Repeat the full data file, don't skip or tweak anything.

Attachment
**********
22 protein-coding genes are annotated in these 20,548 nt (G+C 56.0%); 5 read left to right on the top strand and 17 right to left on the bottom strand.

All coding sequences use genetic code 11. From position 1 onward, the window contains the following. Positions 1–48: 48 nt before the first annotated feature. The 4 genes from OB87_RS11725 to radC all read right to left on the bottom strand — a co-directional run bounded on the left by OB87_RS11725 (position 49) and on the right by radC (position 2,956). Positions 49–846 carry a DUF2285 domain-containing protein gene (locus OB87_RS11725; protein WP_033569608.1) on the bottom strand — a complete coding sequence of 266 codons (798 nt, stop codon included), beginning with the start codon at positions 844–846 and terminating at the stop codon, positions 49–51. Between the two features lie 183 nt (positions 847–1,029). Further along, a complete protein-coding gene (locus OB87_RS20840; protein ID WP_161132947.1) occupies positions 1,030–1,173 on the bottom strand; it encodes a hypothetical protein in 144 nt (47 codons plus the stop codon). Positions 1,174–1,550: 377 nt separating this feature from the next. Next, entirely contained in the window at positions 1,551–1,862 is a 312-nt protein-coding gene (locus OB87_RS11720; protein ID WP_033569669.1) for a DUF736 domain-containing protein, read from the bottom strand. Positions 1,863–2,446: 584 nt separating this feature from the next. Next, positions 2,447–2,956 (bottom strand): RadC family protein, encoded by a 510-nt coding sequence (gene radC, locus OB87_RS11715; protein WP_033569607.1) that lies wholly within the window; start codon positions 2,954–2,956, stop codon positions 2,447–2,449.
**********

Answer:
22 protein-coding genes are annotated in these 20,548 nt (G+C 56.0%); 5 read left to right on the top strand and 17 right to left on the bottom strand.

All coding sequences use genetic code 11. From position 1 onward, the window contains the following. Positions 1–48: 48 nt before the first annotated feature. The 4 genes from OB87_RS11725 to radC all read right to left on the bottom strand — a co-directional run bounded on the left by OB87_RS11725 (position 49) and on the right by radC (position 2,956). Positions 49–846 carry a DUF2285 domain-containing protein gene (locus OB87_RS11725; protein WP_033569608.1) on the bottom strand — a complete coding sequence of 266 codons (798 nt, stop codon included), beginning with the start codon at positions 844–846 and terminating at the stop codon, positions 49–51. Between the two features lie 183 nt (positions 847–1,029). Further along, a complete protein-coding gene (locus OB87_RS20840; protein ID WP_161132947.1) occupies positions 1,030–1,173 on the bottom strand; it encodes a hypothetical protein in 144 nt (47 codons plus the stop codon). Positions 1,174–1,550: 377 nt separating this feature from the next. Next, entirely contained in the window at positions 1,551–1,862 is a 312-nt protein-coding gene (locus OB87_RS11720; protein ID WP_033569669.1) for a DUF736 domain-containing protein, read from the bottom strand. Positions 1,863–2,446: 584 nt separating this feature from the next. Next, positions 2,447–2,956 (bottom strand): RadC family protein, encoded by a 510-nt coding sequence (gene radC, locus OB87_RS11715; protein WP_033569607.1) that lies wholly within the window; start codon positions 2,954–2,956, stop codon positions 2,447–2,449.